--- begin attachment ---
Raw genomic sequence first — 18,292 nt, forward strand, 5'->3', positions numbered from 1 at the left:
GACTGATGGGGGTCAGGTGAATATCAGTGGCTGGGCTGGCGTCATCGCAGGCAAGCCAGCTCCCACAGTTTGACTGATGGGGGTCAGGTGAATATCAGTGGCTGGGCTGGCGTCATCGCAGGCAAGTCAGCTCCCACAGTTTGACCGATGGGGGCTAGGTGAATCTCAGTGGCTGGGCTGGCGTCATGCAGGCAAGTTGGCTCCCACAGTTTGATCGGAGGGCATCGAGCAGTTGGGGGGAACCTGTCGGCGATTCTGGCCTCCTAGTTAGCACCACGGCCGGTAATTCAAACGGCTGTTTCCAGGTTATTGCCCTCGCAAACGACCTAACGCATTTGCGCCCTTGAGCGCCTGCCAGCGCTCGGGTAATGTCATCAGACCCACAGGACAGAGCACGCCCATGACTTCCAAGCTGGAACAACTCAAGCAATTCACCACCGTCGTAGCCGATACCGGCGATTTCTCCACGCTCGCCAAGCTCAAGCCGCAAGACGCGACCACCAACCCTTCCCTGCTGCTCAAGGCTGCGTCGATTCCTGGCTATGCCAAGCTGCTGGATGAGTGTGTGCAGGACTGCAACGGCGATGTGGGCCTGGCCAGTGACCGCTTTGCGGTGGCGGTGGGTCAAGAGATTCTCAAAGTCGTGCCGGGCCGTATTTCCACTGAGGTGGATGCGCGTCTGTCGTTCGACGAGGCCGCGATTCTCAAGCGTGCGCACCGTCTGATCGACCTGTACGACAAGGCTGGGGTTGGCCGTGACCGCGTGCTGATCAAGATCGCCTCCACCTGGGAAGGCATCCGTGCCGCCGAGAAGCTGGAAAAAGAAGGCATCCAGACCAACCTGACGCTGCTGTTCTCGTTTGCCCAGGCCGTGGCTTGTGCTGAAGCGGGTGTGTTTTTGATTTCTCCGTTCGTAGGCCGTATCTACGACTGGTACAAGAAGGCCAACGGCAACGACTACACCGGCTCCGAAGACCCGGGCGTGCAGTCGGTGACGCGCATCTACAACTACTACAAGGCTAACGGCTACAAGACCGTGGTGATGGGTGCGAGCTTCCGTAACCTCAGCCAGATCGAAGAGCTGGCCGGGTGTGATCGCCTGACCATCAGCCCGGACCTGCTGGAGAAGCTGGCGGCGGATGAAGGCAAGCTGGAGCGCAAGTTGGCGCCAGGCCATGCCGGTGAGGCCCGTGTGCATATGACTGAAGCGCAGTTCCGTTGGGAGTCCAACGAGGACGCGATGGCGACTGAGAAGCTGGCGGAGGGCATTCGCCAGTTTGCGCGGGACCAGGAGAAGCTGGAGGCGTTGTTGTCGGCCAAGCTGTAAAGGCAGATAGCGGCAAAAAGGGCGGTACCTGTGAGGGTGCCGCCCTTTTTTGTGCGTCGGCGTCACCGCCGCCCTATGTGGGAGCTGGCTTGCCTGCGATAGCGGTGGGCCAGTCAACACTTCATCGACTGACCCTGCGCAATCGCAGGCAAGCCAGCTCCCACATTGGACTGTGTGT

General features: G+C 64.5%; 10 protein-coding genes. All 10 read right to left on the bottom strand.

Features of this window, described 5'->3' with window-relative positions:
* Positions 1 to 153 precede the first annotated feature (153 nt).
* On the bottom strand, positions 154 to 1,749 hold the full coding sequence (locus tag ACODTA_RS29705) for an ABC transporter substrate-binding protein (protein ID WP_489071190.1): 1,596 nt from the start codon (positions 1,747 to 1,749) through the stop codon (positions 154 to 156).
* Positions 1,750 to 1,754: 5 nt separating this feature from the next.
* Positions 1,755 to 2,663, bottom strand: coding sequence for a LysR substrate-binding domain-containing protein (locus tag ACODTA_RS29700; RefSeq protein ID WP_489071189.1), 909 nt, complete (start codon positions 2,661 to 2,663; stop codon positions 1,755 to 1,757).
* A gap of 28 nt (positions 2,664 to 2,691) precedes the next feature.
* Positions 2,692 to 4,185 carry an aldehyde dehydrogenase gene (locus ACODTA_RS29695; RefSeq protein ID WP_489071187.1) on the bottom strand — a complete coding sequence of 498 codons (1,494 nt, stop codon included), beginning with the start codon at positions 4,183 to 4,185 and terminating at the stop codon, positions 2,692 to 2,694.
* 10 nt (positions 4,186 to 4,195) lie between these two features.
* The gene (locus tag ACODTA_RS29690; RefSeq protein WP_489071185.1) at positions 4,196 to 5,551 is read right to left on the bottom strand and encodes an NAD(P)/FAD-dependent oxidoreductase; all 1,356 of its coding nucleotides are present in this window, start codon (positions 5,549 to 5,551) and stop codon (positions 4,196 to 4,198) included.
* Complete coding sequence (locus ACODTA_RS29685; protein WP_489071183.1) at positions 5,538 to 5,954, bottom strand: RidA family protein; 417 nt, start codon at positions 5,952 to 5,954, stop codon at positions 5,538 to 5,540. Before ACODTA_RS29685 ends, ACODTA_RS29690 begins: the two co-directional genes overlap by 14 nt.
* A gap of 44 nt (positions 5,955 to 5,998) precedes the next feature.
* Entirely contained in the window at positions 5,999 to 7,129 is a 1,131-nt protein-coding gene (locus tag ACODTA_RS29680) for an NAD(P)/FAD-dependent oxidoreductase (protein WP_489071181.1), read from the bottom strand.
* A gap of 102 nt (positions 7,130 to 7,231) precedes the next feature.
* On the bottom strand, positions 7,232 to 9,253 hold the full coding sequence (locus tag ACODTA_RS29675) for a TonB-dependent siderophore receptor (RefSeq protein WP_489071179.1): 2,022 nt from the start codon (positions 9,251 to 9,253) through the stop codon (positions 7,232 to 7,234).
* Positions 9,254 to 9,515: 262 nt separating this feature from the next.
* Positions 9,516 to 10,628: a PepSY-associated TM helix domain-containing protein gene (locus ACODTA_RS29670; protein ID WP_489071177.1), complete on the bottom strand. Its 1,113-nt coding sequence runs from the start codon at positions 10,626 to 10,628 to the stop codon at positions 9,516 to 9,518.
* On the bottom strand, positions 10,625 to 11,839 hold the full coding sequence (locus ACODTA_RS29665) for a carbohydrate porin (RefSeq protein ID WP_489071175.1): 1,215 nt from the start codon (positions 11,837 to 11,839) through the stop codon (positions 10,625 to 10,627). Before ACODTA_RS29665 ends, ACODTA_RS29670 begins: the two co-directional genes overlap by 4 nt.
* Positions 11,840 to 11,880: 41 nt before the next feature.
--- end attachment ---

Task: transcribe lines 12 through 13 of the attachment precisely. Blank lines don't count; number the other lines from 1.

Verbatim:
* The gene (locus tag ACODTA_RS29690; RefSeq protein WP_489071185.1) at positions 4,196 to 5,551 is read right to left on the bottom strand and encodes an NAD(P)/FAD-dependent oxidoreductase; all 1,356 of its coding nucleotides are present in this window, start codon (positions 5,549 to 5,551) and stop codon (positions 4,196 to 4,198) included.
* Complete coding sequence (locus ACODTA_RS29685; protein WP_489071183.1) at positions 5,538 to 5,954, bottom strand: RidA family protein; 417 nt, start codon at positions 5,952 to 5,954, stop codon at positions 5,538 to 5,540. Before ACODTA_RS29685 ends, ACODTA_RS29690 begins: the two co-directional genes overlap by 14 nt.